Born in Taunton, Somerset, Cecil Mary was motivated to study medicine by a spell in hospital in her teenage years. Graduating from Bristol University in 1942, she was then called up to serve in the Royal Army Medical Corps, where she attained the rank of captain. Despite requesting to serve overseas, she spent the war years on the home front, where while working at the War office she met Dr Barnet Woolf, a statistician and biochemist. They married in 1945 and moved to Edinburgh where their three children were born. Here she gained a national and international reputation for her work in paediatrics and her strong belief in publicly funded health care. In 1971 she accepted a consultancy and university appointment in Dundee.

She was one of a group of paediatricians who in the 1960s successfully challenged a practice that was stunting the lives of premature and low birthweight babies – ‘her prems’. In Edinburgh she carried out a study of 360 ‘prems’ born in the east of Scotland between 1953 and 1955; in 1964 she published The Growth and Development of the Prematurely Born Infant – a landmark study of a wide range of major factors affecting ‘prems.’ Her work in this and previous studies cast doubts on the prevailing orthodoxy, confirmed in major textbooks and in practice on both sides of the Atlantic, which delayed the first feeding of prematurely born babies for periods from 24 to 96 hours after birth. This had devastating effects on Scottish prems and her study prompted widespread changes in practice to start immediate feeding.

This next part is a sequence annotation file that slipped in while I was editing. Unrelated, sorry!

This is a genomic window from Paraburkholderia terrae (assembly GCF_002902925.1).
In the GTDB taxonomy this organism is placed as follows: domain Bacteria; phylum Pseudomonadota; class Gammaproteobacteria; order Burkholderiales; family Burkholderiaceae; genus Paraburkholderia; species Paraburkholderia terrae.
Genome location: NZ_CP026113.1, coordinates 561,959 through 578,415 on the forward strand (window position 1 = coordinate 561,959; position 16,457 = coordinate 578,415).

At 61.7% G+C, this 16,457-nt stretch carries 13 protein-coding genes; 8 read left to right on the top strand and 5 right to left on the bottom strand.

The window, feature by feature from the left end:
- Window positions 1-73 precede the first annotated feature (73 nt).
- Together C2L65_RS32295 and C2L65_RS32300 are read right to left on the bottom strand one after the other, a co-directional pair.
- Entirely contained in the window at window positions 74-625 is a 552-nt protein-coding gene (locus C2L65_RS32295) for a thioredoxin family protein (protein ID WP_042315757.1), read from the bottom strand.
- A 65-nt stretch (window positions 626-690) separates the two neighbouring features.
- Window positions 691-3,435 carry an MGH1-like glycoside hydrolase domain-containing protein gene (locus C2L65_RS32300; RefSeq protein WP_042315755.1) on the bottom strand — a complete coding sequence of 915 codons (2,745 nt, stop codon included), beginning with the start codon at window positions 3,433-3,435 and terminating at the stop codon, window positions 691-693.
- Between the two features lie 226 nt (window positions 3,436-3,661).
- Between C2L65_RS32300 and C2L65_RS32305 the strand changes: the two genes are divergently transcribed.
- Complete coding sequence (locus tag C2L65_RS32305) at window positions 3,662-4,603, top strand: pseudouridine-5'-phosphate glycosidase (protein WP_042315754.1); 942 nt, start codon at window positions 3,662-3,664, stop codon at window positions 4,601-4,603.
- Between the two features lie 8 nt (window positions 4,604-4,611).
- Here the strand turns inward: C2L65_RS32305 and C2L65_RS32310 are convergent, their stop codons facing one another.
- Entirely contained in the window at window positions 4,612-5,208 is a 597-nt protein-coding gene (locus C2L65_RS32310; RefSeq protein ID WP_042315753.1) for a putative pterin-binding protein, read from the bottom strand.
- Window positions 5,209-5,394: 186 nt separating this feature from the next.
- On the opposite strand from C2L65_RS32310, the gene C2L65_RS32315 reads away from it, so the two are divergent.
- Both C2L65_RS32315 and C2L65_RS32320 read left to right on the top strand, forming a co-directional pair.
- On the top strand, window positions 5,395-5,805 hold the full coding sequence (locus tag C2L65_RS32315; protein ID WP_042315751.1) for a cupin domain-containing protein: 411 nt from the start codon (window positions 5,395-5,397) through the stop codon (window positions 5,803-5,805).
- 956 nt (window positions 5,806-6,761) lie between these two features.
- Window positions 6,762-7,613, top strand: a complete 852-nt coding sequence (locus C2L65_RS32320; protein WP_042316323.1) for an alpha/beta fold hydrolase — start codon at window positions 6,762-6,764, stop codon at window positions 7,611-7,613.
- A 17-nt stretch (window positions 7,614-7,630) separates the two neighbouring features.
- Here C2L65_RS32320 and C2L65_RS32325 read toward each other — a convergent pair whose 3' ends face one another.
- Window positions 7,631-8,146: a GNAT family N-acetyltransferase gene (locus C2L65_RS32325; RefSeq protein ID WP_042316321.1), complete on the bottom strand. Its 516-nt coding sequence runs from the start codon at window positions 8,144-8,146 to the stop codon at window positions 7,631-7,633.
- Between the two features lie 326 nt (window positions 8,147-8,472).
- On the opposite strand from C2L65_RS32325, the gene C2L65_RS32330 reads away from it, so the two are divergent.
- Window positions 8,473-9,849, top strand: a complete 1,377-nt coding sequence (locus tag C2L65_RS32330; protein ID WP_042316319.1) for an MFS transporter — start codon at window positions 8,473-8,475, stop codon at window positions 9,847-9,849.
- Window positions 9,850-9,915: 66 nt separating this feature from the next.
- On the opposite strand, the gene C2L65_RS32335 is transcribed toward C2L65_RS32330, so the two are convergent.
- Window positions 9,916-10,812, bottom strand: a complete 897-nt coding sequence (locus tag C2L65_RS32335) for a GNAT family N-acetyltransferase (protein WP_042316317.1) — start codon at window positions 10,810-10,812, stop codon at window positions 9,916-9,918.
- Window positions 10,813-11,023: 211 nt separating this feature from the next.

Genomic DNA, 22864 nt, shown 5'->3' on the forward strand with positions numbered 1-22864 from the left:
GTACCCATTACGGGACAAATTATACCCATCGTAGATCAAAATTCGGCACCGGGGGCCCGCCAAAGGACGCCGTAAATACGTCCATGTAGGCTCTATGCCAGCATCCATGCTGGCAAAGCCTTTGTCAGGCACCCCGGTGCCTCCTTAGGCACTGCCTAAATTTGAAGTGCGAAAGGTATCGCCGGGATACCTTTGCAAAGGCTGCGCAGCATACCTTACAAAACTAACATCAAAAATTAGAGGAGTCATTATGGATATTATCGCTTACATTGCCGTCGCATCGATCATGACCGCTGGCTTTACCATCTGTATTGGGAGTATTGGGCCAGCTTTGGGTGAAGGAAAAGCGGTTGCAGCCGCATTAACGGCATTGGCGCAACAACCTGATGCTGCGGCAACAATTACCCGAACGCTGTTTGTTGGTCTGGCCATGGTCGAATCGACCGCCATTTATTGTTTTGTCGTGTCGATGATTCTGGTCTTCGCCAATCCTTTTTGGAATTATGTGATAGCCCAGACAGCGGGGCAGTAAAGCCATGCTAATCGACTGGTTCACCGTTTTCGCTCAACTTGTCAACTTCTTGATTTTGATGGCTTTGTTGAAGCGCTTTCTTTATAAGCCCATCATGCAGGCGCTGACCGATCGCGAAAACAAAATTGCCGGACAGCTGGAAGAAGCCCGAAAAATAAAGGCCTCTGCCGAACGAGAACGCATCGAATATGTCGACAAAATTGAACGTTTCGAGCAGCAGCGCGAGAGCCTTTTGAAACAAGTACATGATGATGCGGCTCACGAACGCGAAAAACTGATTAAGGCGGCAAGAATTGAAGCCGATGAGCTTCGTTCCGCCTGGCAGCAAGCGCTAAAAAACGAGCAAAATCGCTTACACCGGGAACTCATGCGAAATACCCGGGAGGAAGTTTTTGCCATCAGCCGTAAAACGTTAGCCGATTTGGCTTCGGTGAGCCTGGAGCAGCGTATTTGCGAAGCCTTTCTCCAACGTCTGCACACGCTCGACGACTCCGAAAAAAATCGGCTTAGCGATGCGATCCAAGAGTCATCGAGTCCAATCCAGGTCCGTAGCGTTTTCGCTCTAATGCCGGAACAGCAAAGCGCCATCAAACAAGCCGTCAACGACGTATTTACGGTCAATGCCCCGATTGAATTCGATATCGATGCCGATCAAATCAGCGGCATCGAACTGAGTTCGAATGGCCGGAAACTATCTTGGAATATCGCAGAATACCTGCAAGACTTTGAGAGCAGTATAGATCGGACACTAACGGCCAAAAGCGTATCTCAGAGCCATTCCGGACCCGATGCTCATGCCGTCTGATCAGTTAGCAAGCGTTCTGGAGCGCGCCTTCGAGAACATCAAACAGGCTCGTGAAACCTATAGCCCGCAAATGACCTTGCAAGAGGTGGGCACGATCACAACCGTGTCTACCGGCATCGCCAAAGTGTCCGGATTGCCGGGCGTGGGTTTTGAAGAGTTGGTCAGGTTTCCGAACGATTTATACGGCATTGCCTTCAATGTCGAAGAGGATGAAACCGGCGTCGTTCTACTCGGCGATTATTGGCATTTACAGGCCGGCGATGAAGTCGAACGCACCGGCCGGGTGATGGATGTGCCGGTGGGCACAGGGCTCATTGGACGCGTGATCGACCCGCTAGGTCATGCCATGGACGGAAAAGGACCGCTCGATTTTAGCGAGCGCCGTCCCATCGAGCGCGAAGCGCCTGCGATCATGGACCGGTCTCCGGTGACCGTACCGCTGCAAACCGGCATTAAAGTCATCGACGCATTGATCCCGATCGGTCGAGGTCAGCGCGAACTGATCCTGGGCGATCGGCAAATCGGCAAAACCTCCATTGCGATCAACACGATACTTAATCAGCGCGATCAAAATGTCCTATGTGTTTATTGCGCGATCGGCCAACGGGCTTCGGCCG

In Dundee Dr Drillien set up a new unit providing assessment and follow-up care for children with neurodevelopmental problems. She continued her research, showing the value of a closely-monitored pre-school developmental screening programme for children with special needs.

After her husband’s death in 1980 she lived in retirement in Edinburgh and North Berwick, where she took an Open University degree in history, and followed England’s fortunes in Test cricket.